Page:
Read the original article here
The National Minimum Wage applies to most employees. It is the minimum hourly pay rate that must be paid. It applies to full-time, part-time, temporary and casual employees. However the following categories of employees are excluded:
- Employees who are close relatives of the employer, where the employer is a Sole Trader, such as a spouse, civil partner, parent, step-parent, grandparent, child, step-child, grandchild, sibling or half-sibling of the employer;
- A craft apprentice within the meaning of the Industrial Training Act, 1967, or the Labour of Services Act, 1987.
From 1 February 2020, the following rates apply:
|% of NMW
|18 years old
|19 years old
|National Minimum Wage (20+)
Since 4 March 2019, when the Employment Miscellaneous Provisions Act 2018
came into force, rates of pay for employees are based solely on age. Trainee rates were also abolished.
Minimum rates of pay for other sectors
There are different minimum rates of pay for employees in other sectors which are set out in Sectoral Employment Orders
and Employment Regulation Orders
What can be included as pay for the National Minimum Wage (reckonable components) *
The following can be included to make up the national minimum wage
- normal basic pay
- shift allowances or other similar payments
- any fee, bonus or commission
- Zero Hours payments
- Board & Lodgings
- Service charge given through the payroll
What can’t be included for the National Minimum Wage (non reckonable components) *
The following payments cannot be included to make up the national minimum wage rate:
- any payment of expenses incurred by the employee in carrying out his/her employment
- Premiums including overtime, public holiday, Saturday, Sunday, unsocial hours or call out
- Allowances for special duties including a post of responsibility, on call or standby
- Tips or gratuities paid into a central fund and paid through the payroll
- any payment to the employee not made for their role as an employee
- any payment in kind or benefit in kind.
- any sum payable to an employee in lieu of notice of termination of employment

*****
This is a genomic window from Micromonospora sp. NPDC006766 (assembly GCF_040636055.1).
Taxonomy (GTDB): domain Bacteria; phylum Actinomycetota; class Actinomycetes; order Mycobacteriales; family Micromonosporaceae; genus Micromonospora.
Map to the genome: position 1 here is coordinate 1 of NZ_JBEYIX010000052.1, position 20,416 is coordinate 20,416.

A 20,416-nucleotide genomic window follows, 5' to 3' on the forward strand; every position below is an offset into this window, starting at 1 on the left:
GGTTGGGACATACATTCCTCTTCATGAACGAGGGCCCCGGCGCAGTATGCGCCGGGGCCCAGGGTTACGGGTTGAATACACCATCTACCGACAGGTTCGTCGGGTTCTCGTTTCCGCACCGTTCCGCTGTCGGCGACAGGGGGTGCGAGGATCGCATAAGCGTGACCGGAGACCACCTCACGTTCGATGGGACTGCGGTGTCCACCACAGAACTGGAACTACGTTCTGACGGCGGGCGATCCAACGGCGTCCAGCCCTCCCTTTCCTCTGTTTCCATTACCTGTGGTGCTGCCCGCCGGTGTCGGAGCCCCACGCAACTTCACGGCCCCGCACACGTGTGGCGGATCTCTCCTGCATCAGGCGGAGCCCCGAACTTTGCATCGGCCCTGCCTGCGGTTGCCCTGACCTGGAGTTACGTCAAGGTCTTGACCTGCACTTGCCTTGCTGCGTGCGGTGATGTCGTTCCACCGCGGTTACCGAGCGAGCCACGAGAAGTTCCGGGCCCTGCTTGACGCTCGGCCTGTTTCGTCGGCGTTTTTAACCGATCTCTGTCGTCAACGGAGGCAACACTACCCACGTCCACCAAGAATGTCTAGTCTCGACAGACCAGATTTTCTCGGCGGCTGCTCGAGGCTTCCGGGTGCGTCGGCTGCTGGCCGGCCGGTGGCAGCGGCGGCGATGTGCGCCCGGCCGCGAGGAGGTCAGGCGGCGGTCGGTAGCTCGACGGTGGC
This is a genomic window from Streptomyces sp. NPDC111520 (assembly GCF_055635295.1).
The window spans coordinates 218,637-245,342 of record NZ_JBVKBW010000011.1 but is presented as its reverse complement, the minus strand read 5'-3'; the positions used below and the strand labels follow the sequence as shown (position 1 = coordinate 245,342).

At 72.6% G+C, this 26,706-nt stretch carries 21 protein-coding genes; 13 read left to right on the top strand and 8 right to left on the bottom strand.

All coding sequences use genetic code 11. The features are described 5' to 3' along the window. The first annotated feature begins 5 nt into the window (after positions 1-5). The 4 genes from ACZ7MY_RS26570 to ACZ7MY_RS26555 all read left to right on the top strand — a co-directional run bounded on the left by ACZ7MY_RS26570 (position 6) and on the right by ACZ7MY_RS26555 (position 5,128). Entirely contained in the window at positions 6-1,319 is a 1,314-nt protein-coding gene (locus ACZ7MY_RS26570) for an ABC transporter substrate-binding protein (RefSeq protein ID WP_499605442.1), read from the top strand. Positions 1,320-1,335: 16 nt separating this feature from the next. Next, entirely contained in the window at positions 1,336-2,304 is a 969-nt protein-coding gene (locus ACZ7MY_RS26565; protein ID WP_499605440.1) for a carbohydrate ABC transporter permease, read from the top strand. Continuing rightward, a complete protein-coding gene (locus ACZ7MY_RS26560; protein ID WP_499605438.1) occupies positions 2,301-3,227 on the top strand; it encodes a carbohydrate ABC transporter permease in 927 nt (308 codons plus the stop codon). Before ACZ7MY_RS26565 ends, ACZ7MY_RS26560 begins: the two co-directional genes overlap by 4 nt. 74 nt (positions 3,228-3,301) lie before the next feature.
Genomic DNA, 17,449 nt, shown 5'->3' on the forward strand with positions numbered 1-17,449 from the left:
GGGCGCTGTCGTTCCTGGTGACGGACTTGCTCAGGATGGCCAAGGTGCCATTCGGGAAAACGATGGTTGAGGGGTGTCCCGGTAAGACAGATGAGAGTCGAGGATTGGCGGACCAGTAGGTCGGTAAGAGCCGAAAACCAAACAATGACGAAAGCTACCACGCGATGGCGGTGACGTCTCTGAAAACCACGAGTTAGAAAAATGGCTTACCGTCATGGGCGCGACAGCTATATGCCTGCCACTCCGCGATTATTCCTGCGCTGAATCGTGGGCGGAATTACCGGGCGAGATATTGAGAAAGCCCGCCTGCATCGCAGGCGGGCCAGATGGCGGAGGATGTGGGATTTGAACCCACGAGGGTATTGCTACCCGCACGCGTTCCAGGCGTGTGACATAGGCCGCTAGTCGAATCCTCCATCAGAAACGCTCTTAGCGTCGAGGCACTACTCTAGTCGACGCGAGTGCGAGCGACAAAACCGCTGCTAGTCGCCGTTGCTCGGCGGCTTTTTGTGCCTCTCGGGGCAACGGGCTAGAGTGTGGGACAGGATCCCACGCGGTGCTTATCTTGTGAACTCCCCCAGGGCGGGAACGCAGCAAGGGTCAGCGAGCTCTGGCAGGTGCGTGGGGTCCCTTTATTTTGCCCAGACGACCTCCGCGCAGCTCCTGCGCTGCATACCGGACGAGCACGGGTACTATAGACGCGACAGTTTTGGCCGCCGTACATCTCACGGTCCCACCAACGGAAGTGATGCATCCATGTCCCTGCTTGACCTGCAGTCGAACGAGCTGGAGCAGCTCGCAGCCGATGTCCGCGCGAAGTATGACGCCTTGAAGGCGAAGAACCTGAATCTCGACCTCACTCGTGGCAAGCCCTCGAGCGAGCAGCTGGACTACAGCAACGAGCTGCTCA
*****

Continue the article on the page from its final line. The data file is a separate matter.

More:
*these are not full lists
Board & Lodgings
If board and/or lodgings i.e. meals and/ or a place to live, is part of the minimum wage then the following amounts can be included to make up the national minimum wage rate:
- Meals €0.90 per hour worked
- €23.86 for accommodation only per week or €3.42 per day
Average Hourly Rate of Pay
The average hourly rate of pay must not be less than the national minimum wage hourly rate
The average hourly rate of pay is calculated by dividing the gross reckonable pay by the numbers of hours worked in pay reference period.
Pay Reference Period
Every employer must select a pay reference period for each employee. It may be a week but no longer than one month. It must be included in the written statement of terms of employment [given when an employee starts work. The reference period is used in calculating the average hourly rate of pay.
Statement of Average Hourly Rate of Pay
An employee can ask in writing for a statement of their average hourly rate of pay for any pay period within the last 12 months. The employer must give the statement in writing within four weeks of getting the request.
The statement should set out:
- Details of reckonable pay with each pay area listed separately
- The working hours of the employee
- The average hourly pay
- The minimum hourly rate of pay the employee is entitled to
The statement should be signed by the employer or on behalf of the employer. A copy of the statement should be kept by the employer for 15 months.
Victimisation of Employee
An employer must not do anything that will victimise an employee because of their legal right to pay in line with the national minimum wage rates.
An employer must keep records to show that employees have received their national minimum wage. The records must be kept for three years.